I came home to all of my wonderful students who look better than ever! Lessons are underway and we've even had some great showings at pony club rallies, events, and horse shows! Look out for DGE students kicking some boot-tay at an event near you! So proud of all my kids. Specific updates will be posted soon!

The newest project for DGE is forming a syndicate to purchase Teddy O'Connor's full brother, Theodore Al Coda. Coda is a 5 year old stallion currently owned by Christan Trainor. Christan has done a wonderful job with Coda, but is leaving the country. So I now have this wonderful opportunity! I strongly encourage you to tell everyone you know, we have an affordable syndicate set up! And would like to bring Coda home in the next couple of weeks. Please contact me directly 443 610 7221 for more information.

Our next competition is Seneca! We are returning from some well deserved vacation time (well the boys are... I never get a vacation!) and look forward to a great weekend. Until then!

Courtney Sendak

<3 Yeardley Love

Thursday, May 6, 2010


Wow. If you have never been to Jersey Fresh (like myself), this is a destination event! Driving in you get a sneak peak of the cross country course (which I am dying to walk...but little blonde me is focusing on one discipline at a time), beautiful arenas, and stabling. Willy has thoroughly enjoyed the acres and acres of clover/grass/dandelions and has been gracious enough to drag me to each destination patch on our many hand walks thus far. I arrived at the park late Tuesday afternoon, settled in and went on a long graze/hand walk before helping my coach settle her two horses in. After organizing everything and them some, we went on another hand walk, got a bath, and then watched Willy as he sulked for two hours in the corner (how dare you bathe super ponies!). Driving to the hotel (30 minutes away) was an adventure in itself. Do you know that you cannot make left turns here? It is very bizarre. Anyway, settled into the hotel room and tried to finish up some final papers/articles (which need to be done asap for me to graduate next week)!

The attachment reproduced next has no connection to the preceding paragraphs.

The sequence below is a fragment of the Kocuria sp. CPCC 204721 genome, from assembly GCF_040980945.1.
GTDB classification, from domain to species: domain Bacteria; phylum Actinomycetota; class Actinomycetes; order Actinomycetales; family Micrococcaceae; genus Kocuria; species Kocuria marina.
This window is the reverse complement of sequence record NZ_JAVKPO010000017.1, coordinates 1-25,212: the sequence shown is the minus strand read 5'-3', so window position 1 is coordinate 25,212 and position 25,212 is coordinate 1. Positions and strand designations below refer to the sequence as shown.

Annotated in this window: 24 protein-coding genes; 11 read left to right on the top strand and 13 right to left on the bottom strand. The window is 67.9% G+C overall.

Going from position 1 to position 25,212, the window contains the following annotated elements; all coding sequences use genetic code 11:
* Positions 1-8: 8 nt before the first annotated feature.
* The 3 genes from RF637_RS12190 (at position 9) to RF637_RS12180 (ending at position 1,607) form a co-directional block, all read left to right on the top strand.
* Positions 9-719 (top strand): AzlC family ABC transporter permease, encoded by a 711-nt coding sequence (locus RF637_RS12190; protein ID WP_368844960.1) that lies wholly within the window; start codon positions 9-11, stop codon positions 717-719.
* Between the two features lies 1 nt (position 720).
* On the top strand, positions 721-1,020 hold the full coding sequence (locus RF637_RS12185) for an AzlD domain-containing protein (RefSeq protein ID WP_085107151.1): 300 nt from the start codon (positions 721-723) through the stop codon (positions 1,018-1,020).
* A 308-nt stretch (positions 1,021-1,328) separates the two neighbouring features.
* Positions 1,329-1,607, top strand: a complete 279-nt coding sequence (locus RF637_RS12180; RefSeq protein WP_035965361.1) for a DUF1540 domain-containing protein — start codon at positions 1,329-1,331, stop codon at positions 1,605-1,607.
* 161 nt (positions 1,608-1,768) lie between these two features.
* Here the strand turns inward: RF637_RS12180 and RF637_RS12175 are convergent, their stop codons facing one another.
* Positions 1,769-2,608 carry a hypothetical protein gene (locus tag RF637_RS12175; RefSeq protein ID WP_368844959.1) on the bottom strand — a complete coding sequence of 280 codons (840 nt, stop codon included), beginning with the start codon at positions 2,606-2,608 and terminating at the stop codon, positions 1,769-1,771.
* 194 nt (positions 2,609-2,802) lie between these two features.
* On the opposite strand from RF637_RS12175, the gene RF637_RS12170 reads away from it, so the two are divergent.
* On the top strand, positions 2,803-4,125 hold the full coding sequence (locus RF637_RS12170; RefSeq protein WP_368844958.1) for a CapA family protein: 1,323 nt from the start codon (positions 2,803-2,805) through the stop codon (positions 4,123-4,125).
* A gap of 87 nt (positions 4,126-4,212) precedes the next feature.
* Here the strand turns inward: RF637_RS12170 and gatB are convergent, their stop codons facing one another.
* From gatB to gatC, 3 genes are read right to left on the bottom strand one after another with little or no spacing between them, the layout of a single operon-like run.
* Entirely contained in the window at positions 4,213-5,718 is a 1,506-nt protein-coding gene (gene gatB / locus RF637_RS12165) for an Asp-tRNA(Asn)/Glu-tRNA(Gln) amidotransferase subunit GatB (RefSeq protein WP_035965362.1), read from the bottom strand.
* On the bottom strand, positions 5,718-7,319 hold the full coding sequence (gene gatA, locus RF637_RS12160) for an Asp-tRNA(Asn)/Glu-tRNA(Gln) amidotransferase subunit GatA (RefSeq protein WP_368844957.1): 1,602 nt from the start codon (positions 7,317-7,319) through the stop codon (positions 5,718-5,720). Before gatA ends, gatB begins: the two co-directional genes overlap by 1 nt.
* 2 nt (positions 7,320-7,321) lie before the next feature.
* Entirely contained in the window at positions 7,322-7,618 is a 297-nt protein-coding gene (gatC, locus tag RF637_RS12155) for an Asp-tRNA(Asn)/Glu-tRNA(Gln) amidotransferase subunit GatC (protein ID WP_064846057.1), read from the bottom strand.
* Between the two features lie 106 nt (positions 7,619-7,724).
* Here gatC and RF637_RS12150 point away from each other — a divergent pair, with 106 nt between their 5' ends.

Wednesday = jog day.
We are stabled down the lane from some of the west coasters. Boy do they have this stabling business down. The horses have little welcome mats, tack stall has a carpet, they have music and beer. Now I know who to hang out with! Because I don't get to participate in the "big jogs" often, I wanted to go full out. After the riders meeting, I ran back to the barns to sew in braids on Willy. Now i remember why i use rubber bands most of the time! After frantically getting the pony all beautiful - which involved washing his tail not 3 or 4 times but 7 times (I am a wash rack whore!) I got to slip into my sister's beautiful sundress! A word to the wise - when there are tornado winds, do not wear light, flow-ey dresses! Anyway I survived the jog with my dress and heels, didn't expose myself to the ground jury and was accepted to continue the competition.